How to Overcome Your Fear of Writing Your First Novel

If you’re over the age of, let’s say, 12, and haven’t written your first full manuscript yet, then I’m guessing you’re like me, and you’re held back by some degree of fear. Now, if you’re over 40…, let’s say that perhaps 50 is even breathing down your back, and you still haven’t written the book? Then we have more in common than you think!

Are you constantly telling friends and family you’re going to write the next great American novel, yet you still haven’t nailed down a plot?

For years (don’t make me admit how many), I’ve been that person sitting at the Thanksgiving table talking about my future illustrious career as a novelist. The goal has been number one on too many New Year’s Resolution lists to count. I’ve even started and failed to finish about ten manuscripts. I’ve managed to eke out a couple of cute short stories (each about 15,000 words long), but I never get past about 17,000 words in my novel manuscripts. Why?

Does the topic of conversation always wind up at, “Hey, how’s that novel coming along?” when you get together with friends? And the worst part is that you start to think they’re mocking you because they should know better by now! Of course the novel is stalled (or worse, never got started to begin with!), so why are they bringing up such a delicate topic?

The good news is that you can slay the fear that prevents you from writing your novel! But first, you have to identify what those fears are…

Why am I so afraid to complete a manuscript?

Top 3 most common fears holding back would-be novelists.

  1. Fear of Failure. This seems like a no-brainer, right? But, we need to admit it. Preferably out loud. Imagine the worst-case scenario: We pour our blood, sweat, and tears into a manuscript that takes months, years, or even decades to write, only for no one to publish it. Is it getting hot in here, or is it just me? Because that’s a terrifying thought!
  2. Fear of Success. If you immediately feel me on this, then we’re cut from the same cloth! I mean, a successful novel could mean becoming famous, being required to do interviews on national TV, or even getting the novel adapted for television or film. In that case, we’d get to meet Hollywood royalty…and I’d have to lose a few pounds first! Then, what if my publisher threatens to drop me if I don’t produce another great story, but my well is dried up? What if I’m a one-and-done?!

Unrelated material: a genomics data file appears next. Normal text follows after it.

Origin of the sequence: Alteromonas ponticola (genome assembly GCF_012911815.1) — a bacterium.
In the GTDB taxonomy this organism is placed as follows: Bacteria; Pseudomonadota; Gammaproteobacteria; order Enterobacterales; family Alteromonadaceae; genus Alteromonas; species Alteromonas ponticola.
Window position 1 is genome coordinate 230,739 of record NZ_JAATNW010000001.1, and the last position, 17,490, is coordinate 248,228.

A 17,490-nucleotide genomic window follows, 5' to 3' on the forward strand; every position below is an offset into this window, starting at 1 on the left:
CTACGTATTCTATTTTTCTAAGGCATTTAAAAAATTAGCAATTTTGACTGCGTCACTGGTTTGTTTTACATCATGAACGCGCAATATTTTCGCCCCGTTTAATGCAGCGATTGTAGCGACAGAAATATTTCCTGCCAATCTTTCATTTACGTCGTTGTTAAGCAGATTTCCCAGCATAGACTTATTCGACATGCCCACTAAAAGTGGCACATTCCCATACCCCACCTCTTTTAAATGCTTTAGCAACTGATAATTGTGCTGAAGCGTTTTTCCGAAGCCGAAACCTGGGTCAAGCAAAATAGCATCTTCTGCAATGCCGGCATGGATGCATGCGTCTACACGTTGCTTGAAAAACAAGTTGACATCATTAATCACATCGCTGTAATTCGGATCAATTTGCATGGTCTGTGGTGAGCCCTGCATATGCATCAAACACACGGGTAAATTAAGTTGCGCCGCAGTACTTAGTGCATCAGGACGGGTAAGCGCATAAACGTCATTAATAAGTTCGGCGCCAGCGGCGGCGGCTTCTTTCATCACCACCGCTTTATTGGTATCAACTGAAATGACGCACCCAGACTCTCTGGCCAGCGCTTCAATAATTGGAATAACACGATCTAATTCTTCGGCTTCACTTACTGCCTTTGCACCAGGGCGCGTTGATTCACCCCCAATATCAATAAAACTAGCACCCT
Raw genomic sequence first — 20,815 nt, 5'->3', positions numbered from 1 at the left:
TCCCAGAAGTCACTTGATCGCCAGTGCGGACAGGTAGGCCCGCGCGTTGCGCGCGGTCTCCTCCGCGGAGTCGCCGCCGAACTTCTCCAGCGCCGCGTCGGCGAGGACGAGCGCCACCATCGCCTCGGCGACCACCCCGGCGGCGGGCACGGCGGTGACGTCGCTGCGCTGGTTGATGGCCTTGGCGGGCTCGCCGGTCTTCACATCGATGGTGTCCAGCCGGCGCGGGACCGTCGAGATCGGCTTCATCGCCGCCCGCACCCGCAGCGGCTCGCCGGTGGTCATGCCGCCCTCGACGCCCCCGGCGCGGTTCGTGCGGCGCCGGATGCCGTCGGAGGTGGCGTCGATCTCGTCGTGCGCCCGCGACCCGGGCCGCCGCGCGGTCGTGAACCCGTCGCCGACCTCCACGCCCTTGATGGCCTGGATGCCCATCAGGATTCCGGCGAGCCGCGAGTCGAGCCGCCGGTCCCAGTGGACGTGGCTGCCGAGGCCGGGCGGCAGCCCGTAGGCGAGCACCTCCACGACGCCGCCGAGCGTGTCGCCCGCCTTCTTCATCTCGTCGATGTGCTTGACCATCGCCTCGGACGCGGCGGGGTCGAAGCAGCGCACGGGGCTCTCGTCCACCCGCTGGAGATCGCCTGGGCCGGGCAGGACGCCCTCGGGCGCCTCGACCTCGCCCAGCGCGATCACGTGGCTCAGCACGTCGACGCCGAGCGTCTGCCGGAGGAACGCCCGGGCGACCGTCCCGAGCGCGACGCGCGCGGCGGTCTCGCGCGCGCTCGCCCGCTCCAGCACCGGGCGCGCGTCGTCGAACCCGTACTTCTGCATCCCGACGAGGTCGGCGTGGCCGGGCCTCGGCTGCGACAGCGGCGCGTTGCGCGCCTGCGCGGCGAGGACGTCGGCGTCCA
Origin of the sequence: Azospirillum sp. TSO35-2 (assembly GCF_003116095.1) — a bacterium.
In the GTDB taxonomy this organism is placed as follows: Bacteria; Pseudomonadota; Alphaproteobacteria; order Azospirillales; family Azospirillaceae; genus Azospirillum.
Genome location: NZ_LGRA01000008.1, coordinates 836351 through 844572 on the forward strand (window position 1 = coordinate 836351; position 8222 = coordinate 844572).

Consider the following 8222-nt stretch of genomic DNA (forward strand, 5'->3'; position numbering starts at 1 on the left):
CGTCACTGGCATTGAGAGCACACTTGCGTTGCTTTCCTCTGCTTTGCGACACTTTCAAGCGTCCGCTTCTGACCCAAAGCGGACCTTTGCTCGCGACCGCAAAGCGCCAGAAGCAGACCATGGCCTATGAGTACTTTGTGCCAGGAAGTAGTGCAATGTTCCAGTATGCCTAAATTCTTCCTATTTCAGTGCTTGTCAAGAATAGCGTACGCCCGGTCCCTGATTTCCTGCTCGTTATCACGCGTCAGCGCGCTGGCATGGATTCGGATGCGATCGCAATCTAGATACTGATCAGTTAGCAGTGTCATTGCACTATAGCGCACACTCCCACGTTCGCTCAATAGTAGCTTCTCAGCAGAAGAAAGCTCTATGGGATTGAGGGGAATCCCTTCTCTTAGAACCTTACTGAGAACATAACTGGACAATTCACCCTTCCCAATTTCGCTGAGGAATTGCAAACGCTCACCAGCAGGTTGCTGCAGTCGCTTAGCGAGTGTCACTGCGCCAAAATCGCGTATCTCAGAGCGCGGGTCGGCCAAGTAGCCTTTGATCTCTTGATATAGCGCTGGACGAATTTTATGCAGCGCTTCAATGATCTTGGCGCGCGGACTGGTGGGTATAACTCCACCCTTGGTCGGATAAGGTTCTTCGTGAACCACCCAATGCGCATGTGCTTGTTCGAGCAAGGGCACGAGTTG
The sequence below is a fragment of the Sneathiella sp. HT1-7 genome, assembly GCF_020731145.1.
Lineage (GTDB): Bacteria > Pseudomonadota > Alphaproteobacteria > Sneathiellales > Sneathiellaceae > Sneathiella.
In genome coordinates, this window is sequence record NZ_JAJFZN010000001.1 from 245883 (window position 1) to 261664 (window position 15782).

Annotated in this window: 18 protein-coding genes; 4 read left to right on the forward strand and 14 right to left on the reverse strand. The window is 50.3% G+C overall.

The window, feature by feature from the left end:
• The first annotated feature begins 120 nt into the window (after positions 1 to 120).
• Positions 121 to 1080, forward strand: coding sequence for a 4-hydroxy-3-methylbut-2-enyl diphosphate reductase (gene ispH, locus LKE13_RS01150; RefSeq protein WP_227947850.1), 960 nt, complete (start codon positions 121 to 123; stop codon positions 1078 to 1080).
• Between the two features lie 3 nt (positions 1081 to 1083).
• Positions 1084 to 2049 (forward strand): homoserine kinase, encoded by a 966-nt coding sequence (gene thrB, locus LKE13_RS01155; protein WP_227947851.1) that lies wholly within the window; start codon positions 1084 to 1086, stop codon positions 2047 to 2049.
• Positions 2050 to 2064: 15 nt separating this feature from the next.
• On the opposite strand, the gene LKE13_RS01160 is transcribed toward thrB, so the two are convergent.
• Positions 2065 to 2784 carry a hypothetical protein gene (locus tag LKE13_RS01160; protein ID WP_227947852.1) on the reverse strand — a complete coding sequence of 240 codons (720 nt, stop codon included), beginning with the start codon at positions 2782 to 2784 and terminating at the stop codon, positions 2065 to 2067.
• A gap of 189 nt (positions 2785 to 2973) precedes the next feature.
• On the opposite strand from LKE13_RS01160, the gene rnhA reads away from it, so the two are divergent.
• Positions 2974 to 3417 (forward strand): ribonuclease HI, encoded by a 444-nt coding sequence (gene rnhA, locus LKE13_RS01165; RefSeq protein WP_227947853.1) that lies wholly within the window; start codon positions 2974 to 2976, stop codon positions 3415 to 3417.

3. Fear of Negative Reviews. Do you ever browse Amazon book reviews before making a purchase? It doesn’t matter how popular a book is, it’ll undoubtedly have some scathing reviews! How could our tender hearts take such a beating right there on Amazon for all the world to see? What would our mothers, our kids, our friends say if they saw that someone called our writing “pitiful,” “juvenile,” or “the worst they’ve ever read”?

So, how do I overcome my writing fears?

3 Ways to Overcome Your Fear of Writing Your First Novel

  1. Accept that the only real failure is when you cease to try. I could tell you that J.K. Rowling’s Harry Potter manuscript was rejected 12 times before being published. I could tell you that Dr. Seuss (Theodore Geisel) was rejected 27 times before becoming an author. You’d scratch your head to learn that Agatha Christie got a rocky start, as did Louisa May Alcott (author of Little Women) and many more crazy-successful authors. The point is, if you’re a serious writer, you’re probably going to face rejection. If you write a novel that absolutely no one agrees to pick up, then guess what? I’ll bet you’ll have learned something that you can use to begin your second novel. You just keep going…or just keep swimming, as Dory would say. But you don’t give up.
  2. If you get so successful that you’re recognized or have to do on-camera interviews, then that’s a great problem to have, isn’t it? I’m pretty sure publishers don’t hold a gun to your head and force you to do live interviews. Think about it this way. Barnes and Noble stores stock about 1 million titles. How many of those authors would you recognize if they were sitting next to you on the bus? Let’s see, there’s Stephen King…See my point? Most of the millions of authors alive today lead quiet, private lives out of the spotlight. You don’t have to become a media darling just because you wrote a good book.
  3. Negative reviews come with the territory. Literally, the only way to avoid negative reviews is NOT to write a book. Now, if you don’t know it yet, all you’ll have to do is stick around this site a little while to know I’m an unabashed Twihard. I don’t care how old I am or what naysayers have to say about the books. I love them. And I love the movies even more. The franchise has made over 407 million dollars to date. Yet, check out the 1-star reviews on Amazon. You’ll see comments like this: “The entire series is very (very!) poorly written and has all the literary maturity of a sixth-grader’s personal journal.” While I’m sure it doesn’t feel good to read comments like that, it hasn’t stopped Stephenie Meyer from basking in her wild success! Every single book, every single author, every single writer of any kind gets negative reviews. Maybe we can look at it as we’ve arrived if we start raking in some nasty comments on our work. At least we’ll be able to say we finally finished the damn novel!

Finally, I’d ask you to consider that your “fears” might be procrastination in disguise. I know that’s the case with me. But no more! Let’s say to hell with our fears and just do it once and for all.

Isn’t writing a totally crappy novel that never even makes it to publication STILL better than never having the guts to try?

What are your writing fears? Leave them in the comments below. Let’s call these suckers out into the light so we can annihilate them with our literary swords!